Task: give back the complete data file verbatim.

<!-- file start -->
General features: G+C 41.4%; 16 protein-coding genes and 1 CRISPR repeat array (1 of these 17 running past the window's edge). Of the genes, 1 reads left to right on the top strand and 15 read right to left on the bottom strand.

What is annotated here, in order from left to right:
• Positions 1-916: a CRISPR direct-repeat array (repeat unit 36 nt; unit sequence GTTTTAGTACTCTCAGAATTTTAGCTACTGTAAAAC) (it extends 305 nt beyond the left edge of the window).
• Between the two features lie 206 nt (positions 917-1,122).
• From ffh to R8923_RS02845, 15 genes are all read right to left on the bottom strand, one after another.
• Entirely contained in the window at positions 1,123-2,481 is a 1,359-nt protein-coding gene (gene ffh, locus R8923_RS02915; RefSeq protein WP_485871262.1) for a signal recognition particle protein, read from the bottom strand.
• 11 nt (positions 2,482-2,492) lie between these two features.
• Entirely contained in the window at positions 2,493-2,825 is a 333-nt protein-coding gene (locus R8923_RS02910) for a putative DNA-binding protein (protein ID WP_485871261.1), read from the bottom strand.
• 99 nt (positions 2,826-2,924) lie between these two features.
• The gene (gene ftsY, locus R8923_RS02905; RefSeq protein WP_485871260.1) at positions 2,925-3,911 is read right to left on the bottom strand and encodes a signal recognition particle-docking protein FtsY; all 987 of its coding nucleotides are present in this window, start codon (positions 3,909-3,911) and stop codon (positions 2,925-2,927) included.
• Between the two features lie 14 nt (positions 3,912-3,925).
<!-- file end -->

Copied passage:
General features: G+C 41.4%; 16 protein-coding genes and 1 CRISPR repeat array (1 of these 17 running past the window's edge). Of the genes, 1 reads left to right on the top strand and 15 read right to left on the bottom strand.

What is annotated here, in order from left to right:
• Positions 1-916: a CRISPR direct-repeat array (repeat unit 36 nt; unit sequence GTTTTAGTACTCTCAGAATTTTAGCTACTGTAAAAC) (it extends 305 nt beyond the left edge of the window).
• Between the two features lie 206 nt (positions 917-1,122).
• From ffh to R8923_RS02845, 15 genes are all read right to left on the bottom strand, one after another.
• Entirely contained in the window at positions 1,123-2,481 is a 1,359-nt protein-coding gene (gene ffh, locus R8923_RS02915; RefSeq protein WP_485871262.1) for a signal recognition particle protein, read from the bottom strand.
• 11 nt (positions 2,482-2,492) lie between these two features.
• Entirely contained in the window at positions 2,493-2,825 is a 333-nt protein-coding gene (locus R8923_RS02910) for a putative DNA-binding protein (protein ID WP_485871261.1), read from the bottom strand.
• 99 nt (positions 2,826-2,924) lie between these two features.
• The gene (gene ftsY, locus R8923_RS02905; RefSeq protein WP_485871260.1) at positions 2,925-3,911 is read right to left on the bottom strand and encodes a signal recognition particle-docking protein FtsY; all 987 of its coding nucleotides are present in this window, start codon (positions 3,909-3,911) and stop codon (positions 2,925-2,927) included.
• Between the two features lie 14 nt (positions 3,912-3,925).